Cobblestone Publishing includes:

APPLESEEDS - general history and cultures (for ages 6-9)
CALLIOPE - world history (for ages 9-14)
COBBLESTONE - American history (for ages 9-14)
DIG - archeology (for ages 9-14)
FACES - world cultures and geography (for ages 9-14)
ODYSSEY - science (for ages 9-14)
BABYBUG - for babies and toddlers
LADYBUG - for ages 2-6
SPIDER - for ages 6-9
CRICKET - for ages 9-14
CICADA - for ages 14 and up
CLICK - opening windows for young minds (for ages 3-6)
ASK - arts and sciences for kids (for ages 6-9)
MUSE - the magazine of life, the universe, and pie throwing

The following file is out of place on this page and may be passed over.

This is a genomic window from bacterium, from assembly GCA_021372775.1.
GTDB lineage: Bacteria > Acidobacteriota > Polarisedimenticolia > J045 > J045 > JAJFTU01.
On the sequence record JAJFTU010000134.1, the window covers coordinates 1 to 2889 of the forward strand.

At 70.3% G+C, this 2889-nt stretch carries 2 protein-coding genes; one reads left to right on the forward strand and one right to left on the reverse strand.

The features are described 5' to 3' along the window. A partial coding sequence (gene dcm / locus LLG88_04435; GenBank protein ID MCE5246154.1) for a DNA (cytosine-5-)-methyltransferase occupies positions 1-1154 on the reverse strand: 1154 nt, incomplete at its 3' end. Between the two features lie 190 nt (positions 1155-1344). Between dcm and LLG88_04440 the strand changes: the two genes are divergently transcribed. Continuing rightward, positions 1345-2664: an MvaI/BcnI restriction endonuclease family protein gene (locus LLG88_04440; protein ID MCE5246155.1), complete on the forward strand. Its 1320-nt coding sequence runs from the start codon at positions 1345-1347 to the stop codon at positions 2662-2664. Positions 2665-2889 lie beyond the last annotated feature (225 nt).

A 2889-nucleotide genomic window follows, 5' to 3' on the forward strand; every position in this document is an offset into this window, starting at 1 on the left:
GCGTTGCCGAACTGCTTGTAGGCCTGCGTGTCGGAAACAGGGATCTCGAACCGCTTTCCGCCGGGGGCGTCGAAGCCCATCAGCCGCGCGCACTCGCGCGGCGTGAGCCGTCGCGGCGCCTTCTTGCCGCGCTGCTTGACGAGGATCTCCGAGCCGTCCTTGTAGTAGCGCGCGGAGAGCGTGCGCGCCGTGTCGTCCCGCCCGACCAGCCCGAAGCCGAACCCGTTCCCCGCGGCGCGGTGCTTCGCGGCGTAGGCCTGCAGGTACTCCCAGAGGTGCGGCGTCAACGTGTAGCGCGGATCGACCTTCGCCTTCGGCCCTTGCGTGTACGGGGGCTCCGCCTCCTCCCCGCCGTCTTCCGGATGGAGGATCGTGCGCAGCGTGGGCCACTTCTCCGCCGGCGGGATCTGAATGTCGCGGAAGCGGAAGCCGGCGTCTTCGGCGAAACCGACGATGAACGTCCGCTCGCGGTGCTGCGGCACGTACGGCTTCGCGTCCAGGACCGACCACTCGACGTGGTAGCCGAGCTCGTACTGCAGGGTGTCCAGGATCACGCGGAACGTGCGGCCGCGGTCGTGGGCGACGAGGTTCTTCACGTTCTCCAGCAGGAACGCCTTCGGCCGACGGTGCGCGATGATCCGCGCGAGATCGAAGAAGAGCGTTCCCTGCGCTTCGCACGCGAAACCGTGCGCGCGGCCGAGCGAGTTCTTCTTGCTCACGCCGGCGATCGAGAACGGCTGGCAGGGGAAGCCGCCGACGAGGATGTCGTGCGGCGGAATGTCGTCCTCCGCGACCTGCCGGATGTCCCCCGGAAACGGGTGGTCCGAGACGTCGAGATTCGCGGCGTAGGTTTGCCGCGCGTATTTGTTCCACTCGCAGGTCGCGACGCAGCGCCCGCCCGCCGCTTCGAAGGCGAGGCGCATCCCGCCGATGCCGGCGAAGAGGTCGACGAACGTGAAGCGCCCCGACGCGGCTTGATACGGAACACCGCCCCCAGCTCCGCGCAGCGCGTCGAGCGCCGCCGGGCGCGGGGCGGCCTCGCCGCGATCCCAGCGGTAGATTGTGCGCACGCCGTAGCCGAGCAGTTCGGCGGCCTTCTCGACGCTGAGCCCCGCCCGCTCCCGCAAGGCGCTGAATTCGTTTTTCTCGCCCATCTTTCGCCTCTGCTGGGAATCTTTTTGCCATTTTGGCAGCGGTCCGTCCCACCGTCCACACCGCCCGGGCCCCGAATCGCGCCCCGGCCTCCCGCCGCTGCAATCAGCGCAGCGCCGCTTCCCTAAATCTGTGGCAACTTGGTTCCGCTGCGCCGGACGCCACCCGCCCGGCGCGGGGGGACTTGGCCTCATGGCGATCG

(for ages 9 and up)

Friday, January 09, 2009

Friday Poem - Iraquee expat.

American Life in Poetry: Column 198

BY TED KOOSER, U.S. POET LAUREATE, 2004-2006

This column has had the privilege of publishing a number of poems by young people, but this is the first we've published by a young person who is also a political refugee. The poet, Zozan Hawez, is from Iraq, and goes to Foster High School in Tukwila, Washington. Seattle Arts & Lectures sponsors a Writers in the Schools program, and Zozan's poem was encouraged by that initiative.


Self-Portrait

Born in a safe family
But a dangerous area, Iraq,
I heard guns at a young age, so young
They made a decision to raise us safe
So packed our things
And went far away.

Now, in the city of rain,
I try to forget my past,
But memories never fade.

This is my life,
It happened for a reason,
I happened for a reason.

By Zozan Hawez